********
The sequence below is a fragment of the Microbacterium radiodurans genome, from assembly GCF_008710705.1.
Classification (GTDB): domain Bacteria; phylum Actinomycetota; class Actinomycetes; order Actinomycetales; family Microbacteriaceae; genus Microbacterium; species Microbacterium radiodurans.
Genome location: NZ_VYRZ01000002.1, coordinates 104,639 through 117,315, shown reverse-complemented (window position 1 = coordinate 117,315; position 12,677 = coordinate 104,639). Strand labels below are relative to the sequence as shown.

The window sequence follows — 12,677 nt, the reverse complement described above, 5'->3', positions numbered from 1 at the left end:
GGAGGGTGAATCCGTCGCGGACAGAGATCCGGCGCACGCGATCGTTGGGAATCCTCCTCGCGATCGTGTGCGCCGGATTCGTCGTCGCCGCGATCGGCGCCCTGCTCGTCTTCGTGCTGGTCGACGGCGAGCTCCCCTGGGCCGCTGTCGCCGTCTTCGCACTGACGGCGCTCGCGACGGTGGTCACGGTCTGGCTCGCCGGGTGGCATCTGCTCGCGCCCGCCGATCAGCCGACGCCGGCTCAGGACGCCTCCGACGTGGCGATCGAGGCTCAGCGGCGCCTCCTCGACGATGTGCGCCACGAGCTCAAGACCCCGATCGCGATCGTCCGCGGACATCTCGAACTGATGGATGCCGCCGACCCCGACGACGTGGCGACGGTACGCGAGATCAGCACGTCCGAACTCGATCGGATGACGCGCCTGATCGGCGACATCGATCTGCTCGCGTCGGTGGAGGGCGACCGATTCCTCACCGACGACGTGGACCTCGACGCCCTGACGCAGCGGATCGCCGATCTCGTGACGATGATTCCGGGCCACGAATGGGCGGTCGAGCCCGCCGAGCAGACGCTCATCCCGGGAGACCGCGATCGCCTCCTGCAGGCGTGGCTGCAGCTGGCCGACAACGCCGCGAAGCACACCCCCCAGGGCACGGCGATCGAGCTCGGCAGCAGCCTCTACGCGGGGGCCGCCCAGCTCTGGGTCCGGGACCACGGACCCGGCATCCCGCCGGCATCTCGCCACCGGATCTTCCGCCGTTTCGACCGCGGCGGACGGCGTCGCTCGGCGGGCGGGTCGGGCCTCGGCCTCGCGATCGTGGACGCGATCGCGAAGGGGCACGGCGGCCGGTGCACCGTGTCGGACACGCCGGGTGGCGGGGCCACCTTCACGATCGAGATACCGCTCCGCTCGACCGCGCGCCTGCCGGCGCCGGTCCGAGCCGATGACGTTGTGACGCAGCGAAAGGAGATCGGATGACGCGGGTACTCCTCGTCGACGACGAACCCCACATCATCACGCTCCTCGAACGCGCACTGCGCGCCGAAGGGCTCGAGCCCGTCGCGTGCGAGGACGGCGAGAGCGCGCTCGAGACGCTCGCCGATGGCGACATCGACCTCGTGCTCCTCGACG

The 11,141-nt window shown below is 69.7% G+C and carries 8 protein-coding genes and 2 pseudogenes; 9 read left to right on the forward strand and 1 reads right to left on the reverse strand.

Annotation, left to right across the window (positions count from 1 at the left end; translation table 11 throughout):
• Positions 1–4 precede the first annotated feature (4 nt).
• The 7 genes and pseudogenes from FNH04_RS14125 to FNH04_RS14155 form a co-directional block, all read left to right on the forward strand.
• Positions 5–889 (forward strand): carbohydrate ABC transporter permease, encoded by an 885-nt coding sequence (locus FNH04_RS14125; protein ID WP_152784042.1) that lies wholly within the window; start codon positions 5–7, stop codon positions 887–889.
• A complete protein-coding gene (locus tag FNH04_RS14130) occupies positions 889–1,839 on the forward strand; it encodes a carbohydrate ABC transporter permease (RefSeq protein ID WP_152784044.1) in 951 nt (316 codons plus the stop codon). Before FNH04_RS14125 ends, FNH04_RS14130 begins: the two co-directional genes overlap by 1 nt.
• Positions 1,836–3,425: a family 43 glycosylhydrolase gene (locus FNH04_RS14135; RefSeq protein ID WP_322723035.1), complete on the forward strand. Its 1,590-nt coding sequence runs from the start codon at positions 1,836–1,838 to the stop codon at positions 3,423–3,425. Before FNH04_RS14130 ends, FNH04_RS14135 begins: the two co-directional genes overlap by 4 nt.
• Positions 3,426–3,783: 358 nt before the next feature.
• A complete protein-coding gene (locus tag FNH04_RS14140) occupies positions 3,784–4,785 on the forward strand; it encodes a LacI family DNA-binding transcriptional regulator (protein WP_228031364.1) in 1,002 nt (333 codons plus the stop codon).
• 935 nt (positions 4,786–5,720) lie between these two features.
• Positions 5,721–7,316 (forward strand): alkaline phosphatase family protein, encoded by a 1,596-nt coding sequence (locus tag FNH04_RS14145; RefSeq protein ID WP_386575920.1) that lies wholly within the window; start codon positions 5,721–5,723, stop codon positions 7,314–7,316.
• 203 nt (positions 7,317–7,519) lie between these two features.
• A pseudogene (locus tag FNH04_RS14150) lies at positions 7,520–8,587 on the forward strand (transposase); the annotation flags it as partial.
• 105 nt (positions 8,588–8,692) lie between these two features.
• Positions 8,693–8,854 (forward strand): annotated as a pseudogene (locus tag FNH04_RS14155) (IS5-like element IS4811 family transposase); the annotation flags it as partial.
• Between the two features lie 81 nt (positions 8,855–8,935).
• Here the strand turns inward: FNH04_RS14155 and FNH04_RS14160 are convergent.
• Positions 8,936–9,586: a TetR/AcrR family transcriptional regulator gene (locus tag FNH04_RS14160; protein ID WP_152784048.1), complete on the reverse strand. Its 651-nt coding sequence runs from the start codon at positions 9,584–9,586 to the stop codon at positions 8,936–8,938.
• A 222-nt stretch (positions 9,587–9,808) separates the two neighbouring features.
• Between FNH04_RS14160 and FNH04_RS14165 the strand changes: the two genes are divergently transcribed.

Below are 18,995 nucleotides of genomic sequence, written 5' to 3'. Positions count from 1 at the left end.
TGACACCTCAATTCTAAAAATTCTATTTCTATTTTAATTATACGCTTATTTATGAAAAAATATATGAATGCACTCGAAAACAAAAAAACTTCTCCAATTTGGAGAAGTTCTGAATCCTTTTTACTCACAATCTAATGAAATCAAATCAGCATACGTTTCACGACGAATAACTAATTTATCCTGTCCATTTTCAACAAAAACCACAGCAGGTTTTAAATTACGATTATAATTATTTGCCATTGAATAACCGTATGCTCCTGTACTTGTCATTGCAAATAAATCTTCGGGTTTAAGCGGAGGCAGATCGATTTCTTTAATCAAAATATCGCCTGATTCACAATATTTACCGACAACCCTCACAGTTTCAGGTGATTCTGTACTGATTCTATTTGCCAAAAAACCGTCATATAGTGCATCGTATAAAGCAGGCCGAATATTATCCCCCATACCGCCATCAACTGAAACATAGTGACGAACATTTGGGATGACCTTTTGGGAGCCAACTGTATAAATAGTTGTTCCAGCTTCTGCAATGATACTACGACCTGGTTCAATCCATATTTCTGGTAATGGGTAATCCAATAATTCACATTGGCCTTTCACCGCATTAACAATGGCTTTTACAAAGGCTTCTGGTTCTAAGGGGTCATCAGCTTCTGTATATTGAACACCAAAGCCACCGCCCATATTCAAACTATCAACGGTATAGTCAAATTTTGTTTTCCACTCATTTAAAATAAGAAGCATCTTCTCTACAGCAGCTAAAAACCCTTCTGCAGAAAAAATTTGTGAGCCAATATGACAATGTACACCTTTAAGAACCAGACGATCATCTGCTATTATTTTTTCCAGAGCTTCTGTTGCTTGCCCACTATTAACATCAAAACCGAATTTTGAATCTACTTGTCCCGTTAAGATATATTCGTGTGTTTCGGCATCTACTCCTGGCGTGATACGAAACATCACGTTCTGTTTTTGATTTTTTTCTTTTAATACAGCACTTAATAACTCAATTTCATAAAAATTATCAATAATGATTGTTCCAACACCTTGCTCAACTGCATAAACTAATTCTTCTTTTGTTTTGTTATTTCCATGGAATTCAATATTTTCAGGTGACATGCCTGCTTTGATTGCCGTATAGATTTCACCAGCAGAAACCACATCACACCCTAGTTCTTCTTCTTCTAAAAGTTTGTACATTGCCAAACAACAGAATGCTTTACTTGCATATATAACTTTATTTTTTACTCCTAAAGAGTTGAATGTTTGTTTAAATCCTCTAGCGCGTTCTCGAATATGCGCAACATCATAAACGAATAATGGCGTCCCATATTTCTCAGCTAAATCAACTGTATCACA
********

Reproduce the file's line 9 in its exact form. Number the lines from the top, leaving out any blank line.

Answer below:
• The 7 genes and pseudogenes from FNH04_RS14125 to FNH04_RS14155 form a co-directional block, all read left to right on the forward strand.